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According to the US Environmental Protection Agency (EPA), 50% of water used outdoors is wasted.
EPA Water Sense Guidelines:
e.g. 1.5 inches every 10 days to get deeper penetration. See below.
To determine the most appropriate irrigation schedule for an established lawn consider the following: turf species; soil type; cutting height; potential disease and pest problems; local weather patterns; and microclimates (i.e., shade vs. full sun exposure; low vs. high areas of the yard). For example, a lawn cut at 3 inches holds water longer than a lawn cut at 2 inches; or lower areas of a lawn hold water longer than higher areas.
The rule of thumb for watering an established lawn is, "water as deeply and as infrequently as possible." Deep and infrequent irrigation stimulates root growth, resulting in healthy, drought tolerant, and pest resistant turf. While it's true that a deep, healthy root system produces vigorous turf, rooting depth is determined primarily by genetics and soil condition - not irrigation.
Aeration (punching small holes in the soil) can help water penetrate.
Source: Summer Lawn Watering Guide | Bayer
On very hot days turf may appear stressed even if the soil is wet. This is caused by heat stress and can be remedied by cooling off the turf by wetting it for 15 seconds or less. This technique is called syringing and is not the same as watering.
If you continue to see brown spots, check your sprinkler systems coverage for uniformity.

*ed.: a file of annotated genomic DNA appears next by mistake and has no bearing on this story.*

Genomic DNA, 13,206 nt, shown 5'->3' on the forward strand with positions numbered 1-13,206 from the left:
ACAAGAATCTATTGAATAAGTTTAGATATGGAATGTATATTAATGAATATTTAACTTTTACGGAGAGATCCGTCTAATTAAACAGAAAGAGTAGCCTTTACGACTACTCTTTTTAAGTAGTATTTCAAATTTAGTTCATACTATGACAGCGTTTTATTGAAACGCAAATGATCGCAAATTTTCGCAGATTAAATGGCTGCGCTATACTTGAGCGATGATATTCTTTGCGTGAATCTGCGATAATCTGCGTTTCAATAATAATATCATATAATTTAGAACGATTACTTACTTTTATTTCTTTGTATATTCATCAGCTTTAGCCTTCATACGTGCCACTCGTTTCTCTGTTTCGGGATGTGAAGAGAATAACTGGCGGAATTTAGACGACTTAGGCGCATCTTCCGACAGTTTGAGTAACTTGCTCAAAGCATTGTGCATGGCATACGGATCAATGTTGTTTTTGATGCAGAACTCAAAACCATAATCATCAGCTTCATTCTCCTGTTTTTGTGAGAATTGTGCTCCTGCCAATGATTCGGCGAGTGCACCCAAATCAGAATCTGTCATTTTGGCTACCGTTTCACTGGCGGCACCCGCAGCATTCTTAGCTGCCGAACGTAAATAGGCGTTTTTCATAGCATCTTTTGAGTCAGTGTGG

Cool-season grasses have shallow roots, and often require more frequent irrigations than warm-season grasses.
During periods of high rainfall, you can skip watering.
Time of Day:
Irrigating between 10 p.m. and 6 a.m. also overlaps with the turf's natural dew period. Most diseases of turf occur when grass blades are wet for longer than 14 consecutive hours. Watering before 10 p.m. or after 6 a.m. extends the natural wetness period and increases disease problems.
The amount of water a plant actually needs
[sometimes known as the "EvapoTranspiration (ET) adjustment factor"]
can be summarized in this fashion:
baseline water needs (the ET0).
- Lawn Watering Guide for California | UC Cooperative Extension Service (UCCE)
- Lawns and Water Demand in California - Public Policy Institute of California
California Irrigation Management Information System (CIMIS) - [ Irrigation Scheduling ]
CIMIS - California Irrigation Management Information System - a network of over 120 automated weather stations. EPA - Environmental Protection Agency DWR - Deartment of Water Resources (Calif)ET - EvapoTranspiration ET0 - Baseline water needs or Reference EvapoTranspiration (inches/month) - The loss of water to the atmosphere by the combined processes of evaporation (from soil and plant surfaces) and transpiration (from plant tissues). See Water Budget Data Finder IWMI - International Water Management Institute LWA - Landscape water allowance (gallons/month) LWR - landscape water requirement - The amount of supplemental water required by the design of the established landscape. OWUE - Office of Water Use Efficiency (Calif.)Links:
Lawns and Water Demand in California - Public Policy Institute of California
Summer Lawn Watering Guide | Bayer
Watering Established Lawns | ext.colostate.edu
WaterSense Single-Family New Home Specification: Water Budget Tool .XLS | EPA
Lawn Care here
Water usage in the U.S.